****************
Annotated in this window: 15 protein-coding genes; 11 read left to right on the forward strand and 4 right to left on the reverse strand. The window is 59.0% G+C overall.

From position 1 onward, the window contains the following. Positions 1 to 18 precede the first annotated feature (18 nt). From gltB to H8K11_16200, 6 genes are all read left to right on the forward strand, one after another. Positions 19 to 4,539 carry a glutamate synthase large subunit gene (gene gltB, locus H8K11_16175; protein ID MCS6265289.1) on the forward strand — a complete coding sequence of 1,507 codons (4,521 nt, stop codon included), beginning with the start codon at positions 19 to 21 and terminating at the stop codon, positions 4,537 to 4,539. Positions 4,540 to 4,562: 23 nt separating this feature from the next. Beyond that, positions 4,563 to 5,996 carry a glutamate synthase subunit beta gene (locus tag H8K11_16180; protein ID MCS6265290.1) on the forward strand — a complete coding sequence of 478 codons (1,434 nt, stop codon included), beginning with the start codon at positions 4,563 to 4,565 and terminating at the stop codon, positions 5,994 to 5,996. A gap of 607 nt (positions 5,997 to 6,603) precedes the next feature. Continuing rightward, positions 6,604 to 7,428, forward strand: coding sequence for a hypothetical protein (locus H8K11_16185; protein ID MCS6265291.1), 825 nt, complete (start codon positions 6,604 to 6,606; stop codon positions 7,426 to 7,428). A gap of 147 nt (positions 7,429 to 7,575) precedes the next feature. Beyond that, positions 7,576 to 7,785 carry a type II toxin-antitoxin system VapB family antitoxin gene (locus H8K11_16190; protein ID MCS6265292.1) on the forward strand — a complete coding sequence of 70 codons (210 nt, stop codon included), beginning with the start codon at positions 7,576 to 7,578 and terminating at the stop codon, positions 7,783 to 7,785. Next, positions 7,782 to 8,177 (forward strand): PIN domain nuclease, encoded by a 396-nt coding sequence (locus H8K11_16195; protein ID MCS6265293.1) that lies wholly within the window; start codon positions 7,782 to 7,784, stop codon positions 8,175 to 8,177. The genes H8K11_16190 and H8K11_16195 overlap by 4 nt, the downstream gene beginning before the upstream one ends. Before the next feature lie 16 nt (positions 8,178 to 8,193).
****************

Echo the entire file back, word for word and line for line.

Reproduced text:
Annotated in this window: 15 protein-coding genes; 11 read left to right on the forward strand and 4 right to left on the reverse strand. The window is 59.0% G+C overall.

From position 1 onward, the window contains the following. Positions 1 to 18 precede the first annotated feature (18 nt). From gltB to H8K11_16200, 6 genes are all read left to right on the forward strand, one after another. Positions 19 to 4,539 carry a glutamate synthase large subunit gene (gene gltB, locus H8K11_16175; protein ID MCS6265289.1) on the forward strand — a complete coding sequence of 1,507 codons (4,521 nt, stop codon included), beginning with the start codon at positions 19 to 21 and terminating at the stop codon, positions 4,537 to 4,539. Positions 4,540 to 4,562: 23 nt separating this feature from the next. Beyond that, positions 4,563 to 5,996 carry a glutamate synthase subunit beta gene (locus tag H8K11_16180; protein ID MCS6265290.1) on the forward strand — a complete coding sequence of 478 codons (1,434 nt, stop codon included), beginning with the start codon at positions 4,563 to 4,565 and terminating at the stop codon, positions 5,994 to 5,996. A gap of 607 nt (positions 5,997 to 6,603) precedes the next feature. Continuing rightward, positions 6,604 to 7,428, forward strand: coding sequence for a hypothetical protein (locus H8K11_16185; protein ID MCS6265291.1), 825 nt, complete (start codon positions 6,604 to 6,606; stop codon positions 7,426 to 7,428). A gap of 147 nt (positions 7,429 to 7,575) precedes the next feature. Beyond that, positions 7,576 to 7,785 carry a type II toxin-antitoxin system VapB family antitoxin gene (locus H8K11_16190; protein ID MCS6265292.1) on the forward strand — a complete coding sequence of 70 codons (210 nt, stop codon included), beginning with the start codon at positions 7,576 to 7,578 and terminating at the stop codon, positions 7,783 to 7,785. Next, positions 7,782 to 8,177 (forward strand): PIN domain nuclease, encoded by a 396-nt coding sequence (locus H8K11_16195; protein ID MCS6265293.1) that lies wholly within the window; start codon positions 7,782 to 7,784, stop codon positions 8,175 to 8,177. The genes H8K11_16190 and H8K11_16195 overlap by 4 nt, the downstream gene beginning before the upstream one ends. Before the next feature lie 16 nt (positions 8,178 to 8,193).